Conservative legal challenges to affirmative action in federal court are based on the assumption that courts will provide relief.  Fisher is one example.  Abigail Fisher applied for admission to the University of Texas’s 2008 freshman class.  A decade earlier, the Texas state legislature had enacted the Top Ten Percent Plan, which mandated that UT admit all Texas seniors who rank in the top ten percent of their high-school classes.  The plan came in response to the Fifth Circuit Court’s 1996 ruling in Hopwood v. Texas, a case brought by Cheryl Hopwood, a white woman, after she was denied admission to the University of Texas School of Law and sued because she believed she had been denied admission because she is white.  The Fifth Circuit had found that the law school may not use race as a factor in deciding which applicants to admit in order to increase diversity.  (Grutter later rescinded Hopwood.)  Fisher, a white student, was not in the top ten percent of her Texas high-school class, so her admission underwent a holistic full-file review that included the criterion of race.  Her application was rejected.  Writing his dissent in the Court’s upholding of affirmative action in Fisher, Justice Clarence Thomas observed that “a State’s use of race in higher education is categorically prohibited by the Equal Protection Clause.”

Yet state colleges and universities continue to use race as a criterion in evaluating prospective students, four decades after SCOTUS ruled in Regents of the University of California v. Bakke, the first landmark decision to decide affirmative action’s legality.  In Bakke, the Court upheld the practice but found California’s race quotas unconstitutional.

A premise of the conservative legal strategy is that Republican-appointed justices are more likely to end race-based admissions evaluations.  The flaw in this approach is that the justices who have upheld the practice were appointed by Republicans—justices such as Sandra Day O’Connor (Grutter) and Kennedy (Fisher).  Both were nominated by Ronald Reagan.  Conservatives have some room to challenge admissions policies at other schools, but it is the university, according to Kennedy, that “must assess whether changing demographics have undermined the need for a race-conscious policy; and to identify the effects, both positive and negative, of the affirmative-action measures it deems necessary.”  One doubts whether this evaluative process will occur at liberal-dominated institutions of higher learning.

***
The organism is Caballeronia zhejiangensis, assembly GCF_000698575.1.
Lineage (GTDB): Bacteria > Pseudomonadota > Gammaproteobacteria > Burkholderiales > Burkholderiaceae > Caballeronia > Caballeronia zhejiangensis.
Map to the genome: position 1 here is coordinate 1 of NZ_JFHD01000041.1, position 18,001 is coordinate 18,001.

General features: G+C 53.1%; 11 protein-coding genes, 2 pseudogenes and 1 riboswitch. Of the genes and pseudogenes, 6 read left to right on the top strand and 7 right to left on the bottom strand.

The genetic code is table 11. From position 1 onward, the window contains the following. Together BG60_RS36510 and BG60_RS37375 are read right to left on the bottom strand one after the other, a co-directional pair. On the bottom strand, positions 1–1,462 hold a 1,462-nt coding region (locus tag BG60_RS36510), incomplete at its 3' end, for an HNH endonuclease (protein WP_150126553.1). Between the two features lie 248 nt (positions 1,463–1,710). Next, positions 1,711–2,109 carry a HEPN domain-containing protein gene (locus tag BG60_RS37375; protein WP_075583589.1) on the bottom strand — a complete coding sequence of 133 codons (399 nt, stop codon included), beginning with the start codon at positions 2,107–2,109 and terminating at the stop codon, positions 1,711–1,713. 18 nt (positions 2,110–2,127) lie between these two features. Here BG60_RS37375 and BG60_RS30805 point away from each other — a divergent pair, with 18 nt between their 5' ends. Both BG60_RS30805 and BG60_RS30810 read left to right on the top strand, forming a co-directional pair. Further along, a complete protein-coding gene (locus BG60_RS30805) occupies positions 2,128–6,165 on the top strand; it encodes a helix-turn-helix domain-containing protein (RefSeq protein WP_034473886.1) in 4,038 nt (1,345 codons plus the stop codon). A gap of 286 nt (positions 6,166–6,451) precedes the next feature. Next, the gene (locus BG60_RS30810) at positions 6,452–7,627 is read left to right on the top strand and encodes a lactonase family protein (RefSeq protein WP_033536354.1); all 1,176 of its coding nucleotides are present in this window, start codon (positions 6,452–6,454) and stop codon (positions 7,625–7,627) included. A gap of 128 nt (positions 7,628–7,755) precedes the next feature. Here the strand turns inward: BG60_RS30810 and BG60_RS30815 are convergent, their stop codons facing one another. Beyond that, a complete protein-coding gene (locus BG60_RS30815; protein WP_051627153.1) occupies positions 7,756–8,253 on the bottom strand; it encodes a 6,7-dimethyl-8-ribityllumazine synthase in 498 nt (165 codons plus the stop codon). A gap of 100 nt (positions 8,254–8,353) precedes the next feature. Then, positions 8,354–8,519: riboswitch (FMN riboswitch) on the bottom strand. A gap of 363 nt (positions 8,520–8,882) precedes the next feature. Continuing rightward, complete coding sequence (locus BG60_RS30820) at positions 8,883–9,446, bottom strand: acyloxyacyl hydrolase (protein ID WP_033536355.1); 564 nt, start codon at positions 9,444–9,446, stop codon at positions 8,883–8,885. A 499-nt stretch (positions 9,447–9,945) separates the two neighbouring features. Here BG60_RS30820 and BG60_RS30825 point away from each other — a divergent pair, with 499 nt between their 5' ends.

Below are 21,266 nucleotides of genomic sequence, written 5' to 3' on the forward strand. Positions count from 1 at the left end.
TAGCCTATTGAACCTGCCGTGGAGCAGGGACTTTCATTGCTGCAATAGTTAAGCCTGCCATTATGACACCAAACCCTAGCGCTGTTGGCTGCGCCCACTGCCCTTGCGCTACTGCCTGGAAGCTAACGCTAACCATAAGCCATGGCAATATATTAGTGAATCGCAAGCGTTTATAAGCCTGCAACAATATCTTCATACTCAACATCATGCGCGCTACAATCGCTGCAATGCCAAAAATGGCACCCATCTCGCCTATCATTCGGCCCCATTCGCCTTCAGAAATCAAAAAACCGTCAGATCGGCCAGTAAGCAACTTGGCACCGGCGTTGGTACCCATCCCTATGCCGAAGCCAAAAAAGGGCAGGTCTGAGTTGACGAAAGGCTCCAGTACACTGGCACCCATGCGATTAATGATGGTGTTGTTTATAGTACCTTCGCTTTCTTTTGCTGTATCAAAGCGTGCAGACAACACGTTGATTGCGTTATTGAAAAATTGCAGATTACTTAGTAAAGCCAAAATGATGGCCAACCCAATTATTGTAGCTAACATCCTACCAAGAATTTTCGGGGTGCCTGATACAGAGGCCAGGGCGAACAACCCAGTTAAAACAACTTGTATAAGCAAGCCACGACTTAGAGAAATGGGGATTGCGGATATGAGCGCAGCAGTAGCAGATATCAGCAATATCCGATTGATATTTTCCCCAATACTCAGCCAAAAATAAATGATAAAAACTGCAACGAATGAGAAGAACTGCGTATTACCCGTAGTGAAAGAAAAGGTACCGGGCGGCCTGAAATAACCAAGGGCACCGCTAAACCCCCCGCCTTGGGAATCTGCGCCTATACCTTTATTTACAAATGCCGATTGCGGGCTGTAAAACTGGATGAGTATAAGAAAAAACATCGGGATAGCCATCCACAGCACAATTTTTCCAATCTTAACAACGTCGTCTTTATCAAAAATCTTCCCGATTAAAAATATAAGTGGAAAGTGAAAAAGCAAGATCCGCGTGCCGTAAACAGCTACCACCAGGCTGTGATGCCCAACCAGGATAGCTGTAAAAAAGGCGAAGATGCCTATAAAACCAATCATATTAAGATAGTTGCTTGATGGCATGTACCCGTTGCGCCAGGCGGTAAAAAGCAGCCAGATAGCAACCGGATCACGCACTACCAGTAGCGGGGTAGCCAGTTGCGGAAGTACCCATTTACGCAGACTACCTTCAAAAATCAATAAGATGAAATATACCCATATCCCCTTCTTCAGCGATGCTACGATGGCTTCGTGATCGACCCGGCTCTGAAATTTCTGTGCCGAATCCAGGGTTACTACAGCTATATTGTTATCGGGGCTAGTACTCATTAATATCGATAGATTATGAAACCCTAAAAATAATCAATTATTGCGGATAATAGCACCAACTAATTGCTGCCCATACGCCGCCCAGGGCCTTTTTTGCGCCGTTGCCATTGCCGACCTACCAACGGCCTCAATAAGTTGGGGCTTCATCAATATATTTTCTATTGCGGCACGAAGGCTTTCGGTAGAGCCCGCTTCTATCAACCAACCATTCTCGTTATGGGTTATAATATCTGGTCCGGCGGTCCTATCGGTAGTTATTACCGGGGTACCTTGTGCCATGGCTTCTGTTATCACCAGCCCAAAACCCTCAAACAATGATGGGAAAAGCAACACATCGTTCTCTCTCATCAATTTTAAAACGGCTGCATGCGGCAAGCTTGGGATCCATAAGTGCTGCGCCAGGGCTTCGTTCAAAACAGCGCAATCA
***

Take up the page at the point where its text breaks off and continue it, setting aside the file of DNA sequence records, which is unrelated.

Affirmative-action critics at the state level have taken a different approach: banning the practice through constitutional amendments.  These include California (1996), Washington (1998), Michigan (2006), Nebraska (2008), Arizona (2010), and Oklahoma (2012).  Michigan’s amendment banned state and other governmental entities from granting race-based preferences in several areas, including the admissions process for state universities.  The state-based approach has worked, and has even passed the scrutiny of the Supreme Court.  In Schuette v. Coalition to Defend Affirmative Action (2014), the Court upheld the people’s “privilege to enact laws as a basic exercise of their democratic power.”  Justice Kennedy himself, in his plurality opinion, observed that

Michigan voters used the initiative system to bypass public officials who were deemed not responsive to the concerns of a majority of the voters with respect to a policy of granting race-based preferences that raise difficult and delicate issues.

Instead of discrimination lawsuits that appeal to the Equal Protection Clause, the most effective means of ending the race-based discrimination of affirmative action has come from the states, where the people have shown a greater willingness to reject a controversial core belief of modern liberalism.

Incidentally, 18 states allow for constitutional amendments through the initiative process.